It should've been #1 on the priority list.

It should have been #1? How do you know there wasn't another incoming asteroid five times bigger, or an entire shower of hundreds of asteroids the same size, out of which they destroyed all but one? Why do you ignore the observed asteroid density on the Falcon's entry to the field, and the novelization's descriptions of the same field density?

You still insist on assuming without a shred of evidence that this asteroid was alone and/or remarkable in some way, and that if they didn't destroy it, they must have been stupid. I have already addressed this point repeatedly, and your only response is to repackage the exact same idea in different words. This kind of "broken-record" debating style is the exclusive territory of idiots. Go ahead; whine that I'm being mean. But I told you before, I have no patience for stupidity.

Again, what makes you think the Executor was not assisting?

The lack of fire from the Executor.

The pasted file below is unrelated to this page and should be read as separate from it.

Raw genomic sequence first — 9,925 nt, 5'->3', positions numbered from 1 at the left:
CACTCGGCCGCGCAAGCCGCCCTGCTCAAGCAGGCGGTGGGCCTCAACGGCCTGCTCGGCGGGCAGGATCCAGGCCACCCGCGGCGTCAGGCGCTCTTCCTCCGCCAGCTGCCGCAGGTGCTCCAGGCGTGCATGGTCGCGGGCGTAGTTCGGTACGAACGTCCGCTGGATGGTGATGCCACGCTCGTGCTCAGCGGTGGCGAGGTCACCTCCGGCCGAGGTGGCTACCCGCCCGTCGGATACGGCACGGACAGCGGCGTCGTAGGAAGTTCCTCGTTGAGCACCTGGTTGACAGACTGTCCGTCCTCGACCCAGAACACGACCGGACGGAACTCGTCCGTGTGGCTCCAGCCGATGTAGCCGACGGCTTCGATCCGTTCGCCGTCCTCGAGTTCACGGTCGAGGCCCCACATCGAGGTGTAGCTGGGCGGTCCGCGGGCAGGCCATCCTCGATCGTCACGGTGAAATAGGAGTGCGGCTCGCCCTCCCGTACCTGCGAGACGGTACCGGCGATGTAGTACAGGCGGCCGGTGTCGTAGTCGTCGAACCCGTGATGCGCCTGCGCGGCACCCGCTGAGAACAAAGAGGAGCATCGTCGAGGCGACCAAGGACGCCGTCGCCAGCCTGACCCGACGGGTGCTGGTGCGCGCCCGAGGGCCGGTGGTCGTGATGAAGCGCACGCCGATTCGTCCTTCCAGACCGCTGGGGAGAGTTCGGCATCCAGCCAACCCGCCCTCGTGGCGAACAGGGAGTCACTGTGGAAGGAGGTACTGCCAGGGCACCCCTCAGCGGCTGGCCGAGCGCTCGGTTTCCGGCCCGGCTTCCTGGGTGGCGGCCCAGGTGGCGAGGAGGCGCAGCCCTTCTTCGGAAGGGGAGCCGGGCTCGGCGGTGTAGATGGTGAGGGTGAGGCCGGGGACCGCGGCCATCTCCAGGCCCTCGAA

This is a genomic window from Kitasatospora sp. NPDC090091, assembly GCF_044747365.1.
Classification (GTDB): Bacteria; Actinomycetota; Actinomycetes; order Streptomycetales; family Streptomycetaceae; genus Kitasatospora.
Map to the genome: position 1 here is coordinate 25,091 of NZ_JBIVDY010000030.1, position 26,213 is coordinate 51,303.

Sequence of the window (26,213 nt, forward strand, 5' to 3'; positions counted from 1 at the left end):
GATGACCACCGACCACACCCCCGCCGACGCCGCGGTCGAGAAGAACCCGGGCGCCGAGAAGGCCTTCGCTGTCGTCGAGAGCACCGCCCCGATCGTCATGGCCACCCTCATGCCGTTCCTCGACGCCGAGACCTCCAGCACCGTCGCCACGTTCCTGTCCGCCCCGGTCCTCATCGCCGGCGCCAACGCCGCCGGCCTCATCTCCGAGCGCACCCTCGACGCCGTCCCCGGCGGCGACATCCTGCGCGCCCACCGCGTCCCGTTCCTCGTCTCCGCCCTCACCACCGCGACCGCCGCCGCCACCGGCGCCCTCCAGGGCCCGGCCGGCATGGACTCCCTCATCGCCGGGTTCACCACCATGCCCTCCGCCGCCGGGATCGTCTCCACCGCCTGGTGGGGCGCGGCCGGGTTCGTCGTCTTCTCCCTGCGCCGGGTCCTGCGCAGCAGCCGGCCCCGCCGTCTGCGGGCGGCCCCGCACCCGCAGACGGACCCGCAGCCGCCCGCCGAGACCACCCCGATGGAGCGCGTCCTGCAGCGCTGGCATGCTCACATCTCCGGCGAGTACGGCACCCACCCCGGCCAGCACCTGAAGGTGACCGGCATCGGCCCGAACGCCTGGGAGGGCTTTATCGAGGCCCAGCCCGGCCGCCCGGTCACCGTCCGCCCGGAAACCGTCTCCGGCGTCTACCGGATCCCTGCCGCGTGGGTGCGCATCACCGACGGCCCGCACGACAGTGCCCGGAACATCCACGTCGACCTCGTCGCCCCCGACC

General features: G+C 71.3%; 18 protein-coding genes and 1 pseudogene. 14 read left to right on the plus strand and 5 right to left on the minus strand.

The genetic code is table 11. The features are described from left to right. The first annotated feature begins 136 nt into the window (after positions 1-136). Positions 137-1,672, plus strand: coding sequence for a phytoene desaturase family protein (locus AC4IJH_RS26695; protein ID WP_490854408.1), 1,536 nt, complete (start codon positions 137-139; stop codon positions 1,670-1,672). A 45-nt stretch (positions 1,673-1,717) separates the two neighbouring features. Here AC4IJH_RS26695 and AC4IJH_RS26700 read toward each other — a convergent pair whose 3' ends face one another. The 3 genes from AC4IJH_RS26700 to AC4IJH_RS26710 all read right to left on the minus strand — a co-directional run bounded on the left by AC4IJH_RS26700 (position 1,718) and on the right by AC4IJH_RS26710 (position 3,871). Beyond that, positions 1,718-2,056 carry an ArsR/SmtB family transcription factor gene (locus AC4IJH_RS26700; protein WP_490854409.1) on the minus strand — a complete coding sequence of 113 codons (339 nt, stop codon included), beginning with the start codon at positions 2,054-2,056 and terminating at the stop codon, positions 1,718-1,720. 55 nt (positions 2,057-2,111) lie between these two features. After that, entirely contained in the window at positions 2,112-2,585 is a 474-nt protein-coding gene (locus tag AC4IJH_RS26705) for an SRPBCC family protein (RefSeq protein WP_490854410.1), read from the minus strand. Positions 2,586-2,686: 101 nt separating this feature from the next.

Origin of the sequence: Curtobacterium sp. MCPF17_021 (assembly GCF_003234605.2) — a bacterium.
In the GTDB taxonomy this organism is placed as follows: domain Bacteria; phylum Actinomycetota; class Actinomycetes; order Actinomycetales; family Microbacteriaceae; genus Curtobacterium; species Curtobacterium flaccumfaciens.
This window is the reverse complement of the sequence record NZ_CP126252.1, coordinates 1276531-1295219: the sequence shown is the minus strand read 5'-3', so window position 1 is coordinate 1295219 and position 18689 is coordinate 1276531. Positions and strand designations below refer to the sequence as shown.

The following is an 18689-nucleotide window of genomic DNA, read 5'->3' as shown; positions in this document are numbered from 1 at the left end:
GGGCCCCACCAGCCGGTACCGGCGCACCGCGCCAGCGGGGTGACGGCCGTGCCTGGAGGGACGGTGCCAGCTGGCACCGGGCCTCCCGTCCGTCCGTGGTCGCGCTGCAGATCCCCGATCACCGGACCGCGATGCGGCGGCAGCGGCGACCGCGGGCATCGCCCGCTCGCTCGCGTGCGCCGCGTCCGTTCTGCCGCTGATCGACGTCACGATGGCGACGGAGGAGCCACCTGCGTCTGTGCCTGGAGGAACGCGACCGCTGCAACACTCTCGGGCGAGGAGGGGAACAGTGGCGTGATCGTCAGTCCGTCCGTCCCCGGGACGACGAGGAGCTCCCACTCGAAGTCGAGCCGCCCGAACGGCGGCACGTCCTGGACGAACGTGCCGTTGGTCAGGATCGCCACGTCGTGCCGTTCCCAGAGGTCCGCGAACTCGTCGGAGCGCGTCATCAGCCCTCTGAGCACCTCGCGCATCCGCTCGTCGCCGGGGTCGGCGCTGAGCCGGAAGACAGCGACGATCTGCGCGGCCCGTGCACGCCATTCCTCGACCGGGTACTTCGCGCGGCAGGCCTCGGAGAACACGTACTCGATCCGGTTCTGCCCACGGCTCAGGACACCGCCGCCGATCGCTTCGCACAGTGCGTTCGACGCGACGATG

Provide evidence that the Executor was not firing. Oh, wait ... I get it; you assume that if it didn't destroy that one particular asteroid, it must have not been firing at all, even though it must have been destroying many thousands of asteroids. Sorry, I forgot how mindless and dogmatic your basic approach is.

And again, given the size and treajectory of the asteroid, it should've been one of the first to go.

Again, you assume without a shred of evidence that this asteroid was the biggest threat facing the ship, when it might have simply been one of many. Didn't you notice how big some of those asteroids were when the Falcon flew into the field? How many times do I have to make the same point before you acknowledge it?

Sounds to me like you're going on someone else's description of the scene, instead of watching it for yourself. There is no obvious physical damage to the structure of the ship after the ion cannon impact. See the attached picture and video clip. It's sad how many anti-SW arguments rely on lies about the content of the film.